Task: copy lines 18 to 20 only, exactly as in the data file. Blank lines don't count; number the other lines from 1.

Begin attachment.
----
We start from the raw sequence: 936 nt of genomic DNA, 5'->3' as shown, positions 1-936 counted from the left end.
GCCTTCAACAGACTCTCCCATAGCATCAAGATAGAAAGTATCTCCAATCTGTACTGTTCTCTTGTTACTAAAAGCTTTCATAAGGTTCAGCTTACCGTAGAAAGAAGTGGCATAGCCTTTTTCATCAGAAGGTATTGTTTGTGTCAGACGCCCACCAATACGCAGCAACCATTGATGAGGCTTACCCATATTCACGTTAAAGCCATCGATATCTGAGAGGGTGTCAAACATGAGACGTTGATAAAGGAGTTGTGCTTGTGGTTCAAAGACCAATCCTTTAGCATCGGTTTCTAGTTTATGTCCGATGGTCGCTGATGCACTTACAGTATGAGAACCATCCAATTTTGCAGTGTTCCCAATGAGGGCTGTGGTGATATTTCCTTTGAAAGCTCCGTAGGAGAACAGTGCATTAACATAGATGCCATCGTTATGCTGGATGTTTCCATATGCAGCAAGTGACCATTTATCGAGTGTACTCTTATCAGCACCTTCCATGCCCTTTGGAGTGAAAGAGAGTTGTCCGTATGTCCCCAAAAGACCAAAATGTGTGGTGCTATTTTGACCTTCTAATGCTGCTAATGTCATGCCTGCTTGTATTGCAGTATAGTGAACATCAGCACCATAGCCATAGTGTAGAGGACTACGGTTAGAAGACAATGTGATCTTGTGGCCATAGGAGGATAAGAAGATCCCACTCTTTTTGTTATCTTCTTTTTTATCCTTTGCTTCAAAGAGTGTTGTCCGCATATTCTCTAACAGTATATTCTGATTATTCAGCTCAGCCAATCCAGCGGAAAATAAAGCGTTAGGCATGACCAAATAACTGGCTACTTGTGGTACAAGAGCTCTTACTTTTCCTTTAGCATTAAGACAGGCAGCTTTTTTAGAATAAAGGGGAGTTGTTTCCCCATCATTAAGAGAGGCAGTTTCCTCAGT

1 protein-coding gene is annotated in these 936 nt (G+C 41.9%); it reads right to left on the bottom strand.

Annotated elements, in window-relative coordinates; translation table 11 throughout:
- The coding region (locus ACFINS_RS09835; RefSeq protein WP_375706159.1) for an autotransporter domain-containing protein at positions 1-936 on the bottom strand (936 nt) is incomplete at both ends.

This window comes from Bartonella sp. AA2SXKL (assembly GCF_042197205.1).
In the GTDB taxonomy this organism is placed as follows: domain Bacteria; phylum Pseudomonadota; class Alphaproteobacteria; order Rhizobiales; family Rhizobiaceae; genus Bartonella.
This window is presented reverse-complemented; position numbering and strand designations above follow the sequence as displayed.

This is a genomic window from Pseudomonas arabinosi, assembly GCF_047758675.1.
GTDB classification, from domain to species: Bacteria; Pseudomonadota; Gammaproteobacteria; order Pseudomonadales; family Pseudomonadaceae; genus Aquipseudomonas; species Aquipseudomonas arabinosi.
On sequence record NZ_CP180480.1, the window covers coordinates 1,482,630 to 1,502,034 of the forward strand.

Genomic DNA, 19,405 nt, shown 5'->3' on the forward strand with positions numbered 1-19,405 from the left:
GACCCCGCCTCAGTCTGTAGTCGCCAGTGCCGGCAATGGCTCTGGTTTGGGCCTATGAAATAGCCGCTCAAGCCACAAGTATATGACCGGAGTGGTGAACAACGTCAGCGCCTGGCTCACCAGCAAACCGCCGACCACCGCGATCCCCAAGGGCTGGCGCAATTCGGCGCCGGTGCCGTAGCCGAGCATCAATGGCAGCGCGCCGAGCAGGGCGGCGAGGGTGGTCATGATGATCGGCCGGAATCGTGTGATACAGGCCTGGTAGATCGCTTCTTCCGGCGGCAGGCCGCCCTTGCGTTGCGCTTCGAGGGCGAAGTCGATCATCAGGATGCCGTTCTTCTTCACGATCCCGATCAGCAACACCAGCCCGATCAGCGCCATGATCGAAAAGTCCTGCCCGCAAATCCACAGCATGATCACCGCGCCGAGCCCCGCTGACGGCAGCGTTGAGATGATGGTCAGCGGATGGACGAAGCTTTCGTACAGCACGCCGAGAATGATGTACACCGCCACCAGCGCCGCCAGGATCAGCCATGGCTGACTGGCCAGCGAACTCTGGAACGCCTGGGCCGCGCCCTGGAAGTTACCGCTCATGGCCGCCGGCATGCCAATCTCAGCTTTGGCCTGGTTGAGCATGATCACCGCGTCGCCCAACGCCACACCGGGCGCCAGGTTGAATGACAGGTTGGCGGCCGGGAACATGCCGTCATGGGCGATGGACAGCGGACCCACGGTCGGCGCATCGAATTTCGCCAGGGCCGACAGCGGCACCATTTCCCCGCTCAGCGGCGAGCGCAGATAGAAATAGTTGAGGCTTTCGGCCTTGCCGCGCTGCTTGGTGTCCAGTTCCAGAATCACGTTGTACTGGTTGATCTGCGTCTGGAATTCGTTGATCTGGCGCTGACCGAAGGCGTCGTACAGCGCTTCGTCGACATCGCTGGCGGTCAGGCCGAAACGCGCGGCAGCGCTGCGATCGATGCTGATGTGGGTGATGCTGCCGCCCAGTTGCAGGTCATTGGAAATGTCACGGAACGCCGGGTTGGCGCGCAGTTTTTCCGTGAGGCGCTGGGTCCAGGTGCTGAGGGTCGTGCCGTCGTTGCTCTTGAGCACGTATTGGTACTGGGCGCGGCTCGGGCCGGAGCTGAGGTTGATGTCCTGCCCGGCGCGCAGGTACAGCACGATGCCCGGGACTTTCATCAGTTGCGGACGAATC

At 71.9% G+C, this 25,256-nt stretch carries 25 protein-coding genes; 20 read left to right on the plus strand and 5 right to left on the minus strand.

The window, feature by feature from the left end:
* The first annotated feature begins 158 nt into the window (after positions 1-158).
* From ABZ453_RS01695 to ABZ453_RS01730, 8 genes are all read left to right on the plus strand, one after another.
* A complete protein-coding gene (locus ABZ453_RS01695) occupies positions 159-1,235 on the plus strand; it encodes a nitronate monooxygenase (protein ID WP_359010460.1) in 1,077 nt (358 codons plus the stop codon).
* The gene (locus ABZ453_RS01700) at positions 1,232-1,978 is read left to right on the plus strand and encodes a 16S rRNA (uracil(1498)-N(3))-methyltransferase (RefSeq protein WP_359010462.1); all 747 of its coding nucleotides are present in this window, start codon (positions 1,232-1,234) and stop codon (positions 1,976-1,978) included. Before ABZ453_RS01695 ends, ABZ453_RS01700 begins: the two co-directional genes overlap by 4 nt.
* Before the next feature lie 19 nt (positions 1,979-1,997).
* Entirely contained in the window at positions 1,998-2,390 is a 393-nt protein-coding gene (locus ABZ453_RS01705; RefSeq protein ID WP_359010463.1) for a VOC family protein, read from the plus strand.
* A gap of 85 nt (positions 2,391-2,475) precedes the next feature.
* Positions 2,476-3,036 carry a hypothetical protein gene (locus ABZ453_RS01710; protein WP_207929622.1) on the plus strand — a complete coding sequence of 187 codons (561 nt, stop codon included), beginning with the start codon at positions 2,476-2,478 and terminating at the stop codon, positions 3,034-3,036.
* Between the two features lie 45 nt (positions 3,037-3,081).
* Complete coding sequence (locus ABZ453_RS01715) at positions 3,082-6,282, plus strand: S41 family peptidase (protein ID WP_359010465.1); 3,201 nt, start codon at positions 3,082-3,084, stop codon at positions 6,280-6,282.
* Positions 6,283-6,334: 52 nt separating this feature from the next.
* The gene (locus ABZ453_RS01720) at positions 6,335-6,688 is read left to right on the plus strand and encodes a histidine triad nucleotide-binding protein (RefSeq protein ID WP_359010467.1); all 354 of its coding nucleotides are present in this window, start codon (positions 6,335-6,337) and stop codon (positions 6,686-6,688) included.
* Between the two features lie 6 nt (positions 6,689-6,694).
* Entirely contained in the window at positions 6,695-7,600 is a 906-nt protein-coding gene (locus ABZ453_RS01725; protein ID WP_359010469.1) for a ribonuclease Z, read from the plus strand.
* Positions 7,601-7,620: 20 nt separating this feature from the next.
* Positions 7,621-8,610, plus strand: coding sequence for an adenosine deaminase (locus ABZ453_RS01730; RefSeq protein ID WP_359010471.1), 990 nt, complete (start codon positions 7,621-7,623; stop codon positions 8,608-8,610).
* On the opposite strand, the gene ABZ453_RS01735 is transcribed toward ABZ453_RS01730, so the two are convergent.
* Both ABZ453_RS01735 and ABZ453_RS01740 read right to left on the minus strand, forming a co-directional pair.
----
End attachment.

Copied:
* A complete protein-coding gene (locus ABZ453_RS01695) occupies positions 159-1,235 on the plus strand; it encodes a nitronate monooxygenase (protein ID WP_359010460.1) in 1,077 nt (358 codons plus the stop codon).
* The gene (locus ABZ453_RS01700) at positions 1,232-1,978 is read left to right on the plus strand and encodes a 16S rRNA (uracil(1498)-N(3))-methyltransferase (RefSeq protein WP_359010462.1); all 747 of its coding nucleotides are present in this window, start codon (positions 1,232-1,234) and stop codon (positions 1,976-1,978) included. Before ABZ453_RS01695 ends, ABZ453_RS01700 begins: the two co-directional genes overlap by 4 nt.
* Before the next feature lie 19 nt (positions 1,979-1,997).